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'Great Lakes' traces the struggles, strife of an African region

The Great Lakes of Africa: Two Thousand Years of History, By Jean-Pierre Chretien. Translated from the French by Scott Strauss. Zone, 503 pp., $36

April 1994. In Rwanda, the shorter, squatter Hutu tribespeople covered themselves with banana leaves as part of their battle dress, then slaughtered their ancient rivals, the taller Tutsi. Before the genocide was over four months later, more than 500,000 Tutsi were dead.

All this took place in the heart of the African region known as the Great Lakes, the high country around Lake Victoria discovered by Europeans in the 19th century as they searched for the headwaters of the Nile. The area was at that time called the Mountains of the Moon, from the second-century maps of the Alexandrian geographer Ptolemy. Blessed with a good climate and rich with diverse soils and plants, the region today includes Rwanda, Burundi, Uganda, eastern Congo, and western Tanzania.

In ``The Great Lakes of Africa,'' Jean-Pierre Chretien provides a historic and geographic survey of this area in the central part of the continent.

The Europeans were preceded by Arab traders from Zanzibar who swapped piston rifles for slaves and ivory. Europeans, however, grew more and more influential, and by the 1900s, Belgium, England, Germany, and France had carved the continent into colonies, where they exploited the natural wealth of copper, coffee, and cotton using forced African labor.

In the Great Lakes region, whites' racial prejudice presupposed that the Tutsi were orginally Caucasian, perhaps descendants of the legendary Prester John in Ethiopia. They were herders of cattle, while the Hutu were traditionally planters of crops.

In 1925, the Belgian authorities who administered the region as part of the Belgian Congo wrote: ``We have in the Tutsi youth an incomparable element for progress. ... Avid to learn, desirous of becoming acquainted with all that comes from Europe, wanting to imitate Europeans, enterprising, realizing well enough that traditional customs have lost their raison d'¬etre, but nonetheless reserving the political sense of the old-timers and their race's adroitness in the management of men, this youth is a force for the good and for the economic future of the country. If one asks the Hutu if they prefer to be ruled by commoners or by nobles, there is no doubt in their response; their preference goes to the Tutsi; and for good reason. Born chiefs, these latter have a sense of command.''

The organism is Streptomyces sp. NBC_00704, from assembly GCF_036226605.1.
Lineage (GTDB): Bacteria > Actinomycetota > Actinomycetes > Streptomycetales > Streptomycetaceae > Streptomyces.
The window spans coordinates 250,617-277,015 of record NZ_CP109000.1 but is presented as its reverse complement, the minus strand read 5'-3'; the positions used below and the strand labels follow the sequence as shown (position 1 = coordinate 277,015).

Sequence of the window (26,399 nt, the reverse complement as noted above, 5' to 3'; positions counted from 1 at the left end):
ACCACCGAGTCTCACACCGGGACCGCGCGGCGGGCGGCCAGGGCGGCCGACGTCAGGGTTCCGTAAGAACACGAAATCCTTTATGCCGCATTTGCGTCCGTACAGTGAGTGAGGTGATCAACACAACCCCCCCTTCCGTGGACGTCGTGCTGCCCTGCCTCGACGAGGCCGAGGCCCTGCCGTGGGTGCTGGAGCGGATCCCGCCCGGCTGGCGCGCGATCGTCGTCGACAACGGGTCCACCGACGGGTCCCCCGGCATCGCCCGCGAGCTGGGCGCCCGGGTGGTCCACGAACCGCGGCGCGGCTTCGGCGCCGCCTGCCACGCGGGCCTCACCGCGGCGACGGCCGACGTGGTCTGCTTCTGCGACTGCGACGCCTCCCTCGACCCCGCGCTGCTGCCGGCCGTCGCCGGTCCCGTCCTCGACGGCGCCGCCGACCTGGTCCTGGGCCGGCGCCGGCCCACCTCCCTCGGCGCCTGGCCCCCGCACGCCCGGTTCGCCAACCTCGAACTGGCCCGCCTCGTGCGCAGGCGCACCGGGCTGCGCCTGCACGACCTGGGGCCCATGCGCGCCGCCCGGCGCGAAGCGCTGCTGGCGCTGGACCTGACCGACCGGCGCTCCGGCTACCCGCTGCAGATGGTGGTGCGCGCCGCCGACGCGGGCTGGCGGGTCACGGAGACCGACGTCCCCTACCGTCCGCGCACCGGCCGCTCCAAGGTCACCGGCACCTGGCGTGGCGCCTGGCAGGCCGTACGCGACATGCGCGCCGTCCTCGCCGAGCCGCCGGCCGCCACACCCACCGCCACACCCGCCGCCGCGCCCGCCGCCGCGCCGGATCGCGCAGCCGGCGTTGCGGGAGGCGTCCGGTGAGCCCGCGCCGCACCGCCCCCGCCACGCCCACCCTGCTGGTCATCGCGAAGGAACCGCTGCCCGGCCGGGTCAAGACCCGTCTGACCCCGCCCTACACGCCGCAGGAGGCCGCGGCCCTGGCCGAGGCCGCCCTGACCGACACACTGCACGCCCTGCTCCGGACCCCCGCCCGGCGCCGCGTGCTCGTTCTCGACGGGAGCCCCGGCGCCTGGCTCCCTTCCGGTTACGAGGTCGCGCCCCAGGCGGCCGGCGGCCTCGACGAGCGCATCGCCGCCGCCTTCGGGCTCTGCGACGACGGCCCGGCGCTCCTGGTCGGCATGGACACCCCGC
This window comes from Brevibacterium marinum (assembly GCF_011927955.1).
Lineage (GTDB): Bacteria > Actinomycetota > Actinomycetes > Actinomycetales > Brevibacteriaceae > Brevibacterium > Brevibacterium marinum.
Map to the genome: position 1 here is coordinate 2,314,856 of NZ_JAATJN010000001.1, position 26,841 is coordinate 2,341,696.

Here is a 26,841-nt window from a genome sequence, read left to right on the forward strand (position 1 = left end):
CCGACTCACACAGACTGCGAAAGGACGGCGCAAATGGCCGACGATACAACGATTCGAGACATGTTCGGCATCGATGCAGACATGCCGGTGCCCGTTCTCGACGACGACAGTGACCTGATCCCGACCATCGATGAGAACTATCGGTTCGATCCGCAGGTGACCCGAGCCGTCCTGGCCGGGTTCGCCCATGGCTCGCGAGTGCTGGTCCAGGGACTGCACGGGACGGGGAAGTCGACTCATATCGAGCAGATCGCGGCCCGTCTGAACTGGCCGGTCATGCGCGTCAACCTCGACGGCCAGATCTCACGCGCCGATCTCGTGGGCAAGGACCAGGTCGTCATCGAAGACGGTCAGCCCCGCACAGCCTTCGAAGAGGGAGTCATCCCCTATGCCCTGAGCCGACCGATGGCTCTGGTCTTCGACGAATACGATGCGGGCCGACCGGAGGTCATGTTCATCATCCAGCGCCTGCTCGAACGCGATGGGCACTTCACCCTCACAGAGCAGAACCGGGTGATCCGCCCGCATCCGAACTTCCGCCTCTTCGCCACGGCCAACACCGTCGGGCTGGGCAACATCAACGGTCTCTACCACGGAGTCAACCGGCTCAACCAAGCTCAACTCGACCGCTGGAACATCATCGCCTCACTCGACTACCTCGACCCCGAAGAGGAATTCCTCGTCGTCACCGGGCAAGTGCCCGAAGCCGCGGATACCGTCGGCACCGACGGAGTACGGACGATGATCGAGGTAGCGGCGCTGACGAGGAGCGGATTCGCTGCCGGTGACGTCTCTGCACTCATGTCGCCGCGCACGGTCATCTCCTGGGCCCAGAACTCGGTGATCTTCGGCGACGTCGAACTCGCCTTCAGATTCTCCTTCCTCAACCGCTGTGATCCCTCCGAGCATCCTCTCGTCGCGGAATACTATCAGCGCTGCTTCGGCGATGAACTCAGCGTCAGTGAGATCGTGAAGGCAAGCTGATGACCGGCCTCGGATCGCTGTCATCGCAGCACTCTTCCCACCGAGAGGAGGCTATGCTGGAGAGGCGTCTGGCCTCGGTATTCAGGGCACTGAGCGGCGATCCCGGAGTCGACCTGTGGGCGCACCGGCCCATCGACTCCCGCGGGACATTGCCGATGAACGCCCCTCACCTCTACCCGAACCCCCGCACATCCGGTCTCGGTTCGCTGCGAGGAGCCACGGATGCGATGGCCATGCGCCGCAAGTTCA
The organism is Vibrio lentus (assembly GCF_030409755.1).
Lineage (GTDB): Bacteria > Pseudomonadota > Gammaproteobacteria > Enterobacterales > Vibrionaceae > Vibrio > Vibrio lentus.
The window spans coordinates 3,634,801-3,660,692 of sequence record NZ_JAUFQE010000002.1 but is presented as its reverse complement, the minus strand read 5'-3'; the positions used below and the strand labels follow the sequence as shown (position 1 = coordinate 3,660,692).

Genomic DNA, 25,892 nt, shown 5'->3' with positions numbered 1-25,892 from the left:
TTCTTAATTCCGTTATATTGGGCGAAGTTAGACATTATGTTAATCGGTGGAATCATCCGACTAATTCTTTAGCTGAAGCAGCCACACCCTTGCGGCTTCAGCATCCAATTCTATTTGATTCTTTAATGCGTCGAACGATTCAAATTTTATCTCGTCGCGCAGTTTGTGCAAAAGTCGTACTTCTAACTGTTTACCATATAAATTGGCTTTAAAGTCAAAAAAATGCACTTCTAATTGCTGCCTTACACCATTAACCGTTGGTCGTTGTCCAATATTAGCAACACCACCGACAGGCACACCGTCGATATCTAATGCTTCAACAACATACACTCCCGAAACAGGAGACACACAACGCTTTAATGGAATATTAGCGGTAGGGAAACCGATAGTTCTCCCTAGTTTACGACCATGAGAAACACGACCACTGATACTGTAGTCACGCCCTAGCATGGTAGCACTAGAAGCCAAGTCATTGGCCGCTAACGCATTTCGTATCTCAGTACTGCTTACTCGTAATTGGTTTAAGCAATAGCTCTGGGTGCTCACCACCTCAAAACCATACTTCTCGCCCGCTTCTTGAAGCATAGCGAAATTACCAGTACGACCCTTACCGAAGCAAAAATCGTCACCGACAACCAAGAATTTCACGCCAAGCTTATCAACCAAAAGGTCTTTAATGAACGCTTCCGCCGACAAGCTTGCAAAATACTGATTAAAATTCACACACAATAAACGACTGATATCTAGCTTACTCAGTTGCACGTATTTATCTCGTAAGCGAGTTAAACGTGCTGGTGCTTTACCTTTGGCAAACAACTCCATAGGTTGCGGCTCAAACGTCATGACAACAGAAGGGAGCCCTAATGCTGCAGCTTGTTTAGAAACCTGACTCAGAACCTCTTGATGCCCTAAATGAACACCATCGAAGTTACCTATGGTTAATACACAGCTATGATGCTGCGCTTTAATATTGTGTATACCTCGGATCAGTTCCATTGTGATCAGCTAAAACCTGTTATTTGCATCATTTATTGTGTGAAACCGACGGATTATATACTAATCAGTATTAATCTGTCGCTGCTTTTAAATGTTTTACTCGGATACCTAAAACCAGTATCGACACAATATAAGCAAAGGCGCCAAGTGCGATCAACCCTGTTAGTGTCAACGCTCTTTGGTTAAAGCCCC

Chretien cites two factors in the disastrous conditions of many African nations since they gained independence from their colonial masters. He points in particular to the effect of the Belgians' closed-off, secluded missionary society in the colonies. ``The Belgian moral order of denominational paternalism curbed every form of mobility, urbanization, modern association, criticism and imagination.''

Second, Chretien criticizes recent experts from the International Monetary Fund and the World Bank. ``These two institutions have become the region's new diviners and initiates, equivalent to those who anointed the reigning monarchs.''

One of the biggest factors in the suffering of Rwanda proved to be the identity card. First issued in 1957, the mandatory cards named every carrier's tribe and thus became documents of death for the Tutsi. The thin layer of Christianity, which had previously pitted Catholics against Protestants throughout modern Africa, did nothing in the end to inhibit the brutality of the killers.

Chretien's book is clearly trustworthy, but the language is overly scholarly. Africa enthusiasts, however, will appreciate the maps of the Great Lakes and an almost complete list of tribal royal dynasties dating to the 16th century.

And what about the future of the Great Lakes? Chretien sees two possibilities. Maybe ``positive factors'' will take root, he says. To resist the tribal trend, movements are currently trying to structure civil society through human rights, mutual aid, and intellectual and religious groups. If they fail, the human, economic, and political chaos may continue to lead to the disintegration of political states and to permanent, horrific warlords.

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